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The scheduled topic for the final debate of the 2012 election is foreign policy, but pundits expect that neither candidate will miss the chance to discuss domestic issues. Expect to hear that the economy is an engine that guarantees security from both sides.

The new ad above from the Obama campaign frames the president’s argument. He wants to end the war and use the savings to “rebuild America.”

Romney’s budget calls for a massive increase in defense spending, even above what we’ve been spending during wartime. The former governor of Massachusetts seems to agree that the war in Afghanistan should end, but disagrees that we should publicize our timeline for withdrawal.

The most pressing questions remain about Romney’s stance on Iran and his eagerness to enter another war in the Middle East. Sunday on Fox News, Senator Lindsey Graham (R-SC) said that when it comes to Iran “the time for talking is over.”

Do Romney and his 17 Bush/Cheney advisors agree that the time for negotiations is over?

The Nation‘s Ari Berman explains, “If we take the candidate at his word, a Romney presidency would move toward war against Iran; closely align Washington with the Israeli right; leave troops in Afghanistan at least until 2014 and refuse to negotiate with the Taliban; reset the Obama administration’s ‘reset’ with Russia; and pursue a Reagan-like military buildup at home.”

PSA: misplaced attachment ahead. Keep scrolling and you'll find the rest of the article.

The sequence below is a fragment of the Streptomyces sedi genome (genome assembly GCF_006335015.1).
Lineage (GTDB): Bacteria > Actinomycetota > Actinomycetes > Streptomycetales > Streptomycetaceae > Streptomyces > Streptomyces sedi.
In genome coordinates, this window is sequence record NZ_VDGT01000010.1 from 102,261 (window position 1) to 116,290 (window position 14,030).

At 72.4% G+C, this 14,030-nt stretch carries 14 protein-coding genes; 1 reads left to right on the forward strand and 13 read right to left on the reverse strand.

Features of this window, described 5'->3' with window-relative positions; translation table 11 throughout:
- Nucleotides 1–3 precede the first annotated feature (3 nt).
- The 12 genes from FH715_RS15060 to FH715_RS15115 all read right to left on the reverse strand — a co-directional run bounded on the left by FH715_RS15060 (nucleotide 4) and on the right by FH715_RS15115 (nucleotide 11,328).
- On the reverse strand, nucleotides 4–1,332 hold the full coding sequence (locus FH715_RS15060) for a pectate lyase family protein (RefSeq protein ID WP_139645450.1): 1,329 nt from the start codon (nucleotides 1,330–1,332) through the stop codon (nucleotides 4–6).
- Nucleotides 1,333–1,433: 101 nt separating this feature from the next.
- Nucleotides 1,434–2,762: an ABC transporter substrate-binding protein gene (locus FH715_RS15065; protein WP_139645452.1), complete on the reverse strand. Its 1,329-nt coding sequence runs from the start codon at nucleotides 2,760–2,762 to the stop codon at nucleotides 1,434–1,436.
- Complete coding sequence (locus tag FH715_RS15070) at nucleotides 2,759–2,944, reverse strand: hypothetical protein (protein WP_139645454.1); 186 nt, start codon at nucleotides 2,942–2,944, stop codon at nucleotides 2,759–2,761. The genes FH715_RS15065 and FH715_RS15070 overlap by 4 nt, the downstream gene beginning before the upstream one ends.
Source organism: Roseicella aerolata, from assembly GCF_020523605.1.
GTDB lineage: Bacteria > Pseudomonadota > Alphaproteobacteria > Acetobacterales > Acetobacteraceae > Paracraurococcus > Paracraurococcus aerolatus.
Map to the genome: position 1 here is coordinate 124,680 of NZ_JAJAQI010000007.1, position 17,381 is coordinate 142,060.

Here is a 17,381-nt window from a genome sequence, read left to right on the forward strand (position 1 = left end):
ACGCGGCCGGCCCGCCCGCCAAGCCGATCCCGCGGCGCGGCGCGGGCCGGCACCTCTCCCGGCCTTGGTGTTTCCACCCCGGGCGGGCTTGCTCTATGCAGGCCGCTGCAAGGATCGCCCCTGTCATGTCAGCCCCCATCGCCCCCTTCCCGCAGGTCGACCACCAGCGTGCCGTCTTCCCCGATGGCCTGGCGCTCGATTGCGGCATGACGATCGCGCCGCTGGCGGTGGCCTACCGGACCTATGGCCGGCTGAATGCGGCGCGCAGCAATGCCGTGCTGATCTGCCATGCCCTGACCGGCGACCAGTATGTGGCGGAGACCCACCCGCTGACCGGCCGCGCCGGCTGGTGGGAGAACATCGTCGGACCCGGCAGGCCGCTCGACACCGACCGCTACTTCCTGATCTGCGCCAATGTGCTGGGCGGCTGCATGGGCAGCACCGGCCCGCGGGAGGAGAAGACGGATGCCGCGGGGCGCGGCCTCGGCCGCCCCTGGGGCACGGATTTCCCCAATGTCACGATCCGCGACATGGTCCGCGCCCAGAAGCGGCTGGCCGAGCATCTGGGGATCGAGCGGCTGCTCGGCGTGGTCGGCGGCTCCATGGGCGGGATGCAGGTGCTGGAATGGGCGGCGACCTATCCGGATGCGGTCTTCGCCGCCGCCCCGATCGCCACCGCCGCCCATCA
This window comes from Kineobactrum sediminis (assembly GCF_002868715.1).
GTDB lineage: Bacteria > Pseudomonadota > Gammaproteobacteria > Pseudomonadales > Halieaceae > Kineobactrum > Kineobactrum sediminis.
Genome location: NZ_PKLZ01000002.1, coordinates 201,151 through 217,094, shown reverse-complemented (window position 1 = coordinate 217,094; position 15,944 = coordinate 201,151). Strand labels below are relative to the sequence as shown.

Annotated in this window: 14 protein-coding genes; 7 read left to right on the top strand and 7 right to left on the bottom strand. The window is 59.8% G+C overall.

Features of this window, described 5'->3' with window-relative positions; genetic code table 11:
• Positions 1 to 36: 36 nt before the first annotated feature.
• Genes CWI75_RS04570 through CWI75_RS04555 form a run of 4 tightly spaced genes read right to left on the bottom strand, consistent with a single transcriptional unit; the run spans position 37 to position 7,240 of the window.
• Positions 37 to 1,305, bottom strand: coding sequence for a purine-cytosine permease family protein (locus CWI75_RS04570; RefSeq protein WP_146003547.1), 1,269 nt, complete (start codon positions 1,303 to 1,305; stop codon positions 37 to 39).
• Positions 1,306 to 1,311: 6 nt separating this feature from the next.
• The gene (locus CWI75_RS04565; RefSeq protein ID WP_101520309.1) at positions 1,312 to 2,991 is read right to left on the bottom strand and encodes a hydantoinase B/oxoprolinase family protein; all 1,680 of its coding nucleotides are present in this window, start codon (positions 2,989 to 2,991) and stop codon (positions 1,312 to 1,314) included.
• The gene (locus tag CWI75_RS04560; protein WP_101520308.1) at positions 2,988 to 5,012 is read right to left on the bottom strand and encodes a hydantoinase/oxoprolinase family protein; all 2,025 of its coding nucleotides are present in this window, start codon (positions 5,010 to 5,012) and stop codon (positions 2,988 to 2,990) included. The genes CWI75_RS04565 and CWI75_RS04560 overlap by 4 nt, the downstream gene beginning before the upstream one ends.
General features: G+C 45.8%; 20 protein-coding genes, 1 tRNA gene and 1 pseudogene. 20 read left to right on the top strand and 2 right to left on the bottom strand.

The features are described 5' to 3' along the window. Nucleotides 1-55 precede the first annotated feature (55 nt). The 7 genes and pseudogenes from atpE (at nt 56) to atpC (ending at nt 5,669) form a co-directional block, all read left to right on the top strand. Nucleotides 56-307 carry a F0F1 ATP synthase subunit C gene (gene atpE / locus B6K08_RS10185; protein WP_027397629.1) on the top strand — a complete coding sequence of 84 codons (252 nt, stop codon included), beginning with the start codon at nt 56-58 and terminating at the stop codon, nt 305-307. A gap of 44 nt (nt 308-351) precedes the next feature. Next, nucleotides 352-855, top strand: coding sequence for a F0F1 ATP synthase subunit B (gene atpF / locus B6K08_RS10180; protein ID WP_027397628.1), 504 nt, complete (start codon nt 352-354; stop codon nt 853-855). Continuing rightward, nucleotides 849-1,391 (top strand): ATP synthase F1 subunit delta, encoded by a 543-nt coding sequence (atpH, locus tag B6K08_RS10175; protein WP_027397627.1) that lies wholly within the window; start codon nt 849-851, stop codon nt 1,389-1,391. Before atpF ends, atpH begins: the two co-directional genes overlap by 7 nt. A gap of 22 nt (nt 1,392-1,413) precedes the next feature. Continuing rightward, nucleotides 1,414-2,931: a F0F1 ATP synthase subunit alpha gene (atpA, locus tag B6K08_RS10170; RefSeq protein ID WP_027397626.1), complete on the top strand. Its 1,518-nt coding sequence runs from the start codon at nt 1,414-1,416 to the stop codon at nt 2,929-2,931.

Romney has made some attempts to soften his stance on Iran, saying that he’d be more likely to bring a diplomatic solution that would end Iran’s nuclear weapons program. Over the weekend, The New York Times reported one-on-one talks between the U.S. and Iran have been agreed to in principle. Both countries denied the report.

Recent changes to the Romney website suggest that the Republican nominee will attack the president for “his willingness to talk without preconditions or pressure.”

Efraim Halevy, former head of Mossad, the Israeli Intelligence Service,  has criticized Romney’s policy, saying, “I realized dialogue with an enemy is essential. What is there to lose?”

President Obama and Vice President Biden have repeatedly called on Romney to say if he is for war with Iran.

By forcing the answer to that question, the president is hoping voters realize their choice is between rebuilding American and another decade of grueling, unwinnable war that looks a lot like the past 10 years.

One thing is clear: Romney does not feel that the president needs Congress’ approval to bomb Iran, an act that will certainly lead to war.

(h/t on the video to Rolling Stone‘s Tim Dickinson.)

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